Hundreds more unmarked graves found at Canada school after previous grim discovery

Pablo Tucker
June 24, 2021

The Victoria-based museum announced Wednesday that its own researchers and those from the Indian Residential School History and Dialogue Centre (IRSHDC) at the University of British Columbia will get "enhanced access" to the records of the Sisters of St. Ann (SSA).

The First Nation and the Federation of Sovereign Indigenous Nations say the community and school site about 160 kilometres east of Regina are closed.

It comes after the discovery of a burial site of 215 Indigenous children at a former residential school in Kamloops, B.C., as well as 104 unmarked graves at the former Brandon Residential School.

"We must support Chief Delorme and the Cowessess community, the survivors and family members of Marieval Residential School students".


The province indicated its intention to find unmarked Indigenous graves last month, shortly after the discovery of the remains of 215 children at a mass grave near the former Kamloops Indian Residential School. The statement did not specify numbers.

For those in need of emotional support, the 24-hour Indian Residential Schools Crisis Line is available at 1-866-925-4419.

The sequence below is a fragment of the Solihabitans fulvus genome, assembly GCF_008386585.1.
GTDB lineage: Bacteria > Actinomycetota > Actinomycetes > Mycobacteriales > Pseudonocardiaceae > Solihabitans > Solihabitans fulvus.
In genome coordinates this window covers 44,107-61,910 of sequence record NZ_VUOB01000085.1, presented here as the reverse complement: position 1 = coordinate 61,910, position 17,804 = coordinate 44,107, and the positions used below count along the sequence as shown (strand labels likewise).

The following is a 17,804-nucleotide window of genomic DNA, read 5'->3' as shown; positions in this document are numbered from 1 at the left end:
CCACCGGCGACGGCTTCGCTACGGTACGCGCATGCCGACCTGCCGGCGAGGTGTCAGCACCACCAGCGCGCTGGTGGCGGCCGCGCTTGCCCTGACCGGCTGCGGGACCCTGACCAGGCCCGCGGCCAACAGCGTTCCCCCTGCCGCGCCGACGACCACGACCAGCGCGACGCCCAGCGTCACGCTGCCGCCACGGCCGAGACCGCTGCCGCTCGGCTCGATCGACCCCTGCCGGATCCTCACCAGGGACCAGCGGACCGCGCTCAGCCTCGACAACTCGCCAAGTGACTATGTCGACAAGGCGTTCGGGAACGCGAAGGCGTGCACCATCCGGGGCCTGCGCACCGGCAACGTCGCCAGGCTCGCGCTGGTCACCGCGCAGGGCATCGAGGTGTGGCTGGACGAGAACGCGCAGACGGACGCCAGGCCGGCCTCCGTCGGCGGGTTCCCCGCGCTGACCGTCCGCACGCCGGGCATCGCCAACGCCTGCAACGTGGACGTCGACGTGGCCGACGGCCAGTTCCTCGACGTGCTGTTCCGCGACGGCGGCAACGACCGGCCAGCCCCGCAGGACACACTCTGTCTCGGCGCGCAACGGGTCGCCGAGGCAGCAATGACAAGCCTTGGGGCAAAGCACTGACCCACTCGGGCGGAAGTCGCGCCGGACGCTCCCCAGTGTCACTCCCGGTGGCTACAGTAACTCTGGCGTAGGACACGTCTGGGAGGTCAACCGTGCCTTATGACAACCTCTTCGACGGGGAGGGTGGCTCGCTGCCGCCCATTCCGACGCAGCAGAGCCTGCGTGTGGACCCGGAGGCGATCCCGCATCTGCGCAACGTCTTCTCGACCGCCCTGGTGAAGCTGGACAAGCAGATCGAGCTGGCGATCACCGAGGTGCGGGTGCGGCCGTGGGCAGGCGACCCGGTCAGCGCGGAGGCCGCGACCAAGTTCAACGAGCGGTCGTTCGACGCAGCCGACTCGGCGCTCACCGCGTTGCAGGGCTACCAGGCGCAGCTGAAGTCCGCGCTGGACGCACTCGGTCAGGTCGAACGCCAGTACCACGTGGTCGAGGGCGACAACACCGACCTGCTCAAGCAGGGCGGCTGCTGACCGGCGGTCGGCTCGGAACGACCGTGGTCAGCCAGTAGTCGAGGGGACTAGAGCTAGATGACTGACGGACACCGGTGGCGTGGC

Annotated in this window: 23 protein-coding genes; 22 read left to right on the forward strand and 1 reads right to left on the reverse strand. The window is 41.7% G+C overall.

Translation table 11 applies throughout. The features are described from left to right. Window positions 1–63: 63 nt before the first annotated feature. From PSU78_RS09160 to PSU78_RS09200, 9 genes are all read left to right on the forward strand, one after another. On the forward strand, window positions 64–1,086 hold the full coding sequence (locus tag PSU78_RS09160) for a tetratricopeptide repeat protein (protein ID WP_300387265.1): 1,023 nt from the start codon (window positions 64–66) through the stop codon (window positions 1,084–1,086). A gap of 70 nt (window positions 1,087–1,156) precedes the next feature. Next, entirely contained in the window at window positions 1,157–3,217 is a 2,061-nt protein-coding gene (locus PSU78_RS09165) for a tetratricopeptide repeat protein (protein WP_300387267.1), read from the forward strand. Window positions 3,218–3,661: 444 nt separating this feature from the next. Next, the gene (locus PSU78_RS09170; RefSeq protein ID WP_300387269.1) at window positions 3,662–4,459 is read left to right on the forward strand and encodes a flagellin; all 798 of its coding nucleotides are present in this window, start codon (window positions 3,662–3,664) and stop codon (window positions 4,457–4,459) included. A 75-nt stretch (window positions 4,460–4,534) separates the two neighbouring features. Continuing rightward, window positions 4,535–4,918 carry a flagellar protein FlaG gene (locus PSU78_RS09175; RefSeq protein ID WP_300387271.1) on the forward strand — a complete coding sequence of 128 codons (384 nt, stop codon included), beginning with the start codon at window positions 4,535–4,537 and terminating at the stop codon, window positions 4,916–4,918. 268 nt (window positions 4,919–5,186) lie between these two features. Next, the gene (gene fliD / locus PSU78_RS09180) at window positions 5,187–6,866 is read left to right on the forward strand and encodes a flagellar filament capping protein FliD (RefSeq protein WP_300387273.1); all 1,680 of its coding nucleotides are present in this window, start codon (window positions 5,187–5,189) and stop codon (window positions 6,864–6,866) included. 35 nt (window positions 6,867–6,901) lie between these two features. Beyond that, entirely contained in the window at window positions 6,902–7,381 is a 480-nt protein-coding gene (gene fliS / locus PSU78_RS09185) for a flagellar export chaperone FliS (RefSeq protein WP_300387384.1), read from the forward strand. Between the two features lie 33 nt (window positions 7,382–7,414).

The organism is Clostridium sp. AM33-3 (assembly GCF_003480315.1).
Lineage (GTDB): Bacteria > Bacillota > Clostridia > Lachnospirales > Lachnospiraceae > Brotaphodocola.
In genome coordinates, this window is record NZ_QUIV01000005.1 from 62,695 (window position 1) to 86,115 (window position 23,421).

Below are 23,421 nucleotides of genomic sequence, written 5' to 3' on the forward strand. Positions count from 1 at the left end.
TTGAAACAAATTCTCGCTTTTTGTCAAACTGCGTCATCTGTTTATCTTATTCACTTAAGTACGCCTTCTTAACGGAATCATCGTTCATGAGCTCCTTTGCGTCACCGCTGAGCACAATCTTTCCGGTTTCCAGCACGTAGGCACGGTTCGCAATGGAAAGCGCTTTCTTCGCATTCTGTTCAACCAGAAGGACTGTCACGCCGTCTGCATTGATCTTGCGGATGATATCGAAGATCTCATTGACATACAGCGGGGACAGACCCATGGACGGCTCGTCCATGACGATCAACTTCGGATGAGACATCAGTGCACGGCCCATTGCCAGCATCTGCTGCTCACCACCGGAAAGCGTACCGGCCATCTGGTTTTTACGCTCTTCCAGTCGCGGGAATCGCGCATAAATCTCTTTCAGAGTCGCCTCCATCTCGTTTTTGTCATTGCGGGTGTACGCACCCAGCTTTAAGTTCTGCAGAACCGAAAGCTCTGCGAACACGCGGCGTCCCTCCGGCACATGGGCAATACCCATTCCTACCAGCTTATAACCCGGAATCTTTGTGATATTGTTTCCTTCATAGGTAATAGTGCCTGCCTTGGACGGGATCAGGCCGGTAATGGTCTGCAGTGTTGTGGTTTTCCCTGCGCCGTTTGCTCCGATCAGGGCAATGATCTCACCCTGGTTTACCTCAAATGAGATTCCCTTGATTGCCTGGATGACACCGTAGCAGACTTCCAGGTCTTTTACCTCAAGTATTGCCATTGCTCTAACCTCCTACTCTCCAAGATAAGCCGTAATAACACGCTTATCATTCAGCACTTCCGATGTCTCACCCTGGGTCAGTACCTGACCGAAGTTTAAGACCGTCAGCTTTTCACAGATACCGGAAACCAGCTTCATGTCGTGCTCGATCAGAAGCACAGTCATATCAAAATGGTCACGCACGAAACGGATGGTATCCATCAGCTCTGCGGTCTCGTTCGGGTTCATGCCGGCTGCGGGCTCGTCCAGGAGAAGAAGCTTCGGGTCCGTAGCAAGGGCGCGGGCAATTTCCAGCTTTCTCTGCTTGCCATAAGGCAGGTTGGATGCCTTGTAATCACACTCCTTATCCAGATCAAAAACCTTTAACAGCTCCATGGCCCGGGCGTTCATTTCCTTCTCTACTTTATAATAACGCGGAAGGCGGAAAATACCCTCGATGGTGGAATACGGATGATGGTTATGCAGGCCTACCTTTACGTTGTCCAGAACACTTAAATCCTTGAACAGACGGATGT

The Cowessess First Nation is expected to make an official announcement and provide more details on the discovery on Thursday morning.

"I urge all Canadians to stand with First Nations in this extremely hard and emotional time", he posted on Twitter Wednesday evening.


The recent finding of what are believed to be 215 children's remains buried at the site of a Kamloops, B.C., residential school has magnified interest in the troubling legacy in both the US and Canada.

Excavations at the site around the former school in Marieval, Saskatchewan began at the end of May.

The children were malnourished and physically and sexually abused in what the country's Truth and Reconciliation Commission called "cultural genocide" in 2015. The Roman Catholic Church, which ran most of the schools, has not apologised.

Canada's federal government apologised for the system in 2008.


The First Nation took over the school's cemetery from the Catholic church in the 1970s.

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